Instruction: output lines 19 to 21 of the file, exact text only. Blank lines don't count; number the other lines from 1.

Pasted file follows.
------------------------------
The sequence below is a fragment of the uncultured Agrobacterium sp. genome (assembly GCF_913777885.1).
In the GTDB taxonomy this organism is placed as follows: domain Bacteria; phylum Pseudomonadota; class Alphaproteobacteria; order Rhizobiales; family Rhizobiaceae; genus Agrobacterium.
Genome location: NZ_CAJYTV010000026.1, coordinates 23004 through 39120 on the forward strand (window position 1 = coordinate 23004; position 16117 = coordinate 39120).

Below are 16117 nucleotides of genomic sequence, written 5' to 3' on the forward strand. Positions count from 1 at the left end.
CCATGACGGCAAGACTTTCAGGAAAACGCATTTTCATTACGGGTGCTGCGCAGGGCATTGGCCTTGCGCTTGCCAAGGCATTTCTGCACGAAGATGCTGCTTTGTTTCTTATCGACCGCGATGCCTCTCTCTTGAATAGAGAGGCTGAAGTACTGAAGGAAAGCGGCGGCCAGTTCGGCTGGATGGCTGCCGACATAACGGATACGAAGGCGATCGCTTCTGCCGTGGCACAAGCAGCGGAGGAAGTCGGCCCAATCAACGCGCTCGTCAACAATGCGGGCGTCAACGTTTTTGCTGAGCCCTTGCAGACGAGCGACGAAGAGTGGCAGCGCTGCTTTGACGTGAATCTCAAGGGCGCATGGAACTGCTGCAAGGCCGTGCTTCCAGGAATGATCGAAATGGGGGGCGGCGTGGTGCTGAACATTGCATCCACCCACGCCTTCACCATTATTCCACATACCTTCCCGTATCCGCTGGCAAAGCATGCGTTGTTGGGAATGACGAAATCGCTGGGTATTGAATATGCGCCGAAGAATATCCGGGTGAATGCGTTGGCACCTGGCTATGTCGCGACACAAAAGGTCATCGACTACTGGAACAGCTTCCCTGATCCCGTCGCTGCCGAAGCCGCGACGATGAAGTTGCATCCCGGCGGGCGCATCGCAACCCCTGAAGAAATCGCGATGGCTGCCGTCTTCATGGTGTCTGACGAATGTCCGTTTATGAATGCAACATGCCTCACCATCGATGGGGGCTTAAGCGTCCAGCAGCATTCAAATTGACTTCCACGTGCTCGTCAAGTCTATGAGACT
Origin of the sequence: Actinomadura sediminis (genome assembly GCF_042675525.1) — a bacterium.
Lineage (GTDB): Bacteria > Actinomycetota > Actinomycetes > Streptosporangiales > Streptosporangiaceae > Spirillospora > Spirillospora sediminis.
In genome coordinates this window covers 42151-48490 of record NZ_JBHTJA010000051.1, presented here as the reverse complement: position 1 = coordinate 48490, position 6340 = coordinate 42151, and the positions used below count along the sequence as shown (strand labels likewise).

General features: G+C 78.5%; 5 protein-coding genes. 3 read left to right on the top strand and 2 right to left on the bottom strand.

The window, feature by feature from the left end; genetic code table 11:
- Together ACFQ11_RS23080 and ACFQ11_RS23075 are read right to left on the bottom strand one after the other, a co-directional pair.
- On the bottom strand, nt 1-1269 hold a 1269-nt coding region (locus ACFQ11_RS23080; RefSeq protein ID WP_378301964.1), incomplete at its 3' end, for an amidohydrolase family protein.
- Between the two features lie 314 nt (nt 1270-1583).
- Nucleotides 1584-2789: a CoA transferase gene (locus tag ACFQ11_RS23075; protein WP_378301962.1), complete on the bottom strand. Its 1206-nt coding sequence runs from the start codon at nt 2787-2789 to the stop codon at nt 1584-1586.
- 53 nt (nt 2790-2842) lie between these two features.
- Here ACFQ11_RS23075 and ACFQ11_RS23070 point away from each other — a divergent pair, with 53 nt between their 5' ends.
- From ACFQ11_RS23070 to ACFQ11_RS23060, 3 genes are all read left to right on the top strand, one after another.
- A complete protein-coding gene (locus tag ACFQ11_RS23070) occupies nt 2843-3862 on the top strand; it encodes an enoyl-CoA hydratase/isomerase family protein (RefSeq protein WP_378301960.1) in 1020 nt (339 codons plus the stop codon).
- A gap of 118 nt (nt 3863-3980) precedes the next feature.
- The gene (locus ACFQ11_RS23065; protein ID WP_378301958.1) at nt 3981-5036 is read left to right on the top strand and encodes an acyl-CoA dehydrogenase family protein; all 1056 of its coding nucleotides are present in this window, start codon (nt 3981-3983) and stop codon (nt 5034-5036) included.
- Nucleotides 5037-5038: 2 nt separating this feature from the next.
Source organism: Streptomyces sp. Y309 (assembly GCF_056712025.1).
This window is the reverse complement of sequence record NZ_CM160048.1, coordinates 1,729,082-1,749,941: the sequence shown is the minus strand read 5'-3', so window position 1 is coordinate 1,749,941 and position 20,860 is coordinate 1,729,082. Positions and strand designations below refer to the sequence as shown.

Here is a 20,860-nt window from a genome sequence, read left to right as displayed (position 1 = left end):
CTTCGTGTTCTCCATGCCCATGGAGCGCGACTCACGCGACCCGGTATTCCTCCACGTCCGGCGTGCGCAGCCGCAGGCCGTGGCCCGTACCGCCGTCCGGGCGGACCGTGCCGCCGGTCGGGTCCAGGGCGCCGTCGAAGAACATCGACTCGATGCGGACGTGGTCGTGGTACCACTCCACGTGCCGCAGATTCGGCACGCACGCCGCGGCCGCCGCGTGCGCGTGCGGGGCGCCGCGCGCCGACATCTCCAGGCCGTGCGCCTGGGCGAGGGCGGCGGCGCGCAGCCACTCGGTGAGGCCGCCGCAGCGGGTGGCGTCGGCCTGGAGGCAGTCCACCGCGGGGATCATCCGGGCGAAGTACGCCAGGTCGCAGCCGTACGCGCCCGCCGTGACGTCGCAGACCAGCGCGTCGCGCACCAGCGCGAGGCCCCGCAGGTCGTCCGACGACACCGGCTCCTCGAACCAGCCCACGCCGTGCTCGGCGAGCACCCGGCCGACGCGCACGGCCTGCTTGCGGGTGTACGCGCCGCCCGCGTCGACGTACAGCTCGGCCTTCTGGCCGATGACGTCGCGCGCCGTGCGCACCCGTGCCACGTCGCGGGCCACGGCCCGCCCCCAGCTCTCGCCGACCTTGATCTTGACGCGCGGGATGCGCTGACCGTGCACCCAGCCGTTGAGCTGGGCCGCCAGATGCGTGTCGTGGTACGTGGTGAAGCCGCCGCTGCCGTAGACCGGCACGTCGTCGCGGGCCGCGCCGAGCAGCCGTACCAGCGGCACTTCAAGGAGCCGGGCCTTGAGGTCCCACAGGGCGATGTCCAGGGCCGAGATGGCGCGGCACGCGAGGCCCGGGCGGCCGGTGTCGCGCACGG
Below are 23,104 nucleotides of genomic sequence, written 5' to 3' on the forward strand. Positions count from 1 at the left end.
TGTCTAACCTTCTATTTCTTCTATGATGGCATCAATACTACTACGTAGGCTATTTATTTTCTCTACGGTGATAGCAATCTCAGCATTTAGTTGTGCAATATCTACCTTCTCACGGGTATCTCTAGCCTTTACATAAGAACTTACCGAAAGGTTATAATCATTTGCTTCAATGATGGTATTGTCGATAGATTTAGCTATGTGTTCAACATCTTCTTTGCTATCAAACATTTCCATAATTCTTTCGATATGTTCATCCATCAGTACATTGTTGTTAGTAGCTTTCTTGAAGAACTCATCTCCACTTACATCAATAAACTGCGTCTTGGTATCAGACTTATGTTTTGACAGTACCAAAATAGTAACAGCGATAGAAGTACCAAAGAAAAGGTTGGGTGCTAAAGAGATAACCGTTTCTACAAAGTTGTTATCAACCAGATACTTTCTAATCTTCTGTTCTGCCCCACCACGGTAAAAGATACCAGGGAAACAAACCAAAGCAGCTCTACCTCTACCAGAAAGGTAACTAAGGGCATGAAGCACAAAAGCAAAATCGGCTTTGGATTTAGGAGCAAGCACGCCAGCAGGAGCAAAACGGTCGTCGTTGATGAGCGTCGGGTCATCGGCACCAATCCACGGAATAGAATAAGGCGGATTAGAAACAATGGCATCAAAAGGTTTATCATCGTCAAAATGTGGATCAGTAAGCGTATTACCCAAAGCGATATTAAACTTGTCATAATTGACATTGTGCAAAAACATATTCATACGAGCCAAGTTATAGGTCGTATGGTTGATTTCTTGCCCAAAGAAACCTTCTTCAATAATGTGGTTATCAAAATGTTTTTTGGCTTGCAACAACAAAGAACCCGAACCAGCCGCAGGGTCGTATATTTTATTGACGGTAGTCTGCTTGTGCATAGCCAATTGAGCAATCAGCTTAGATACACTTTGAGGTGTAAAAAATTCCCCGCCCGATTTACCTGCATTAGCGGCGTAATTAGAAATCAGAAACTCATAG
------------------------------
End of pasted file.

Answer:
- A gap of 118 nt (nt 3863-3980) precedes the next feature.
- The gene (locus ACFQ11_RS23065; protein ID WP_378301958.1) at nt 3981-5036 is read left to right on the top strand and encodes an acyl-CoA dehydrogenase family protein; all 1056 of its coding nucleotides are present in this window, start codon (nt 3981-3983) and stop codon (nt 5034-5036) included.
- Nucleotides 5037-5038: 2 nt separating this feature from the next.